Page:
Superintendent Paul Smith
One year ago, as schools opened in late summer 2022, we were full of optimism that our post-pandemic world would return to normalcy, especially in our schools and classrooms. Many of us found that the needs of students had become more complex as time moved ahead.
As a result, throughout the year and especially during budget meetings, I often used the term, “Duty of Care,” to imply that we were not only concerned about the academic progress of students, but were equally committed to our children’s mental health and wellness. As school teachers and staff members, we know that there is an inseparable correlation between student achievement and student wellness. Ensuring that students are “well” falls directly on our shoulders as an equal burden to teaching.
Though challenges will always present themselves in education, I know that as a school district, we are a team of professionals and will continue to deliver our best to our students and families. I know we can meet and surpass our own standards for our Duty of Care in 2023-24.
One of my summer reading books, Powerful Student Care has inspired me to better define our Duty of Care. The challenge to schools from the authors is to “honor each learner as distinctive and irreplaceable.” Ascribing tremendous value to every child and valuing their uniqueness is a commitment that we hope will promote evident growth and progress in our children. And, given the challenges that our students face while in school and as graduates, we have added resilience to be compassionate and courageous will be the third tenet of our Duty of Care.
In order to for every learner to grow and progress throughout an East Hampton education, we will treat them as both distinctive and irreplaceable.
• Distinctive: We will celebrate and value the uniqueness of each individual.
• Irreplaceable: We will treasure and cherish each individual ascribing tremendous value to every child.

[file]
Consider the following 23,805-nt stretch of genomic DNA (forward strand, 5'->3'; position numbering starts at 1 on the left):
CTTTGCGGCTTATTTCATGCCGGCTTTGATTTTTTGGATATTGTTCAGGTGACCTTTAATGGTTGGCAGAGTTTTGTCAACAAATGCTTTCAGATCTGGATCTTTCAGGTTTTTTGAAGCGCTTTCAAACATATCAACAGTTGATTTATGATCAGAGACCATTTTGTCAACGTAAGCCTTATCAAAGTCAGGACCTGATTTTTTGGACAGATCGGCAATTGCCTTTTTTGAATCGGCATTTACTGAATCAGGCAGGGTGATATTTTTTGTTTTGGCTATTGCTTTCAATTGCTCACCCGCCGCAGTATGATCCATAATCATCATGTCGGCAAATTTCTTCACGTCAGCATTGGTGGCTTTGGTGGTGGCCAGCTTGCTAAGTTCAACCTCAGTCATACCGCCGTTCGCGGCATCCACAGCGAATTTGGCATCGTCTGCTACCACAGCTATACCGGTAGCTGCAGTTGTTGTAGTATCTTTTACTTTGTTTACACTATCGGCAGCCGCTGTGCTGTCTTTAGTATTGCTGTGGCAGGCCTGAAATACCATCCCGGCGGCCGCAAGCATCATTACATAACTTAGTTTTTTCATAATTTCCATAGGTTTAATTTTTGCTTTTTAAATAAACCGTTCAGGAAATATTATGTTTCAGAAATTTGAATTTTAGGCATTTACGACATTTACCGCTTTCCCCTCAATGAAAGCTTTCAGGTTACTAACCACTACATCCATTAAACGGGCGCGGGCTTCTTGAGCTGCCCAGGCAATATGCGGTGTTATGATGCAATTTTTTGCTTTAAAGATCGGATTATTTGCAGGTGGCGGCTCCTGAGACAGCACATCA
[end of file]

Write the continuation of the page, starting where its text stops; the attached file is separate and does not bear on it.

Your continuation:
We know that we must always be on the alert as to the mental health and wellness of our students.
10 Million Students
ages 13-18 need professional help for
a mental health condition,
yet 70% do not receive the treatment they need
Half of mental heatlh disorders begin
before age 14 and three-quarters before the age of 24
Studies show 81% of teens with anxiety, 71% of teens with depression, and 85% of teens with ADHD get better with treatment
70% of students
see anxiety and depression
as a major problem among their peers
Demonstrating resilience increases youths' self‑efficacy because they are able to see evidence of their ability to:
· face challenges competently;
· productive decisions about addressing challenges, including when and how to seek help;
· think about and be accountable for their actions and the consequences of their actions; and
· influence their development and well-being in a positive direction.
Having students note that their actions matter to others and that their actions can be and are influential in their world, push resiliency to a whole new level of meaning for schools.
I have hoped that compassion serves as the cornerstone of an East Hampton education and I now believe that our expanded definition of resilience should inspire us to avoid any limitations or inequities that prevent students from possessing the courage to dream, discover, and achieve.
With our new Duty of Care, we are committed to every student’s academic success, their mental health, and their ability to thrive.
The authors of Powerful Student Care urge each school professional to “nurture the infinite potential in each child.” I don’t think there is a more worthy commitment that we could make this year.
Paul K. Smith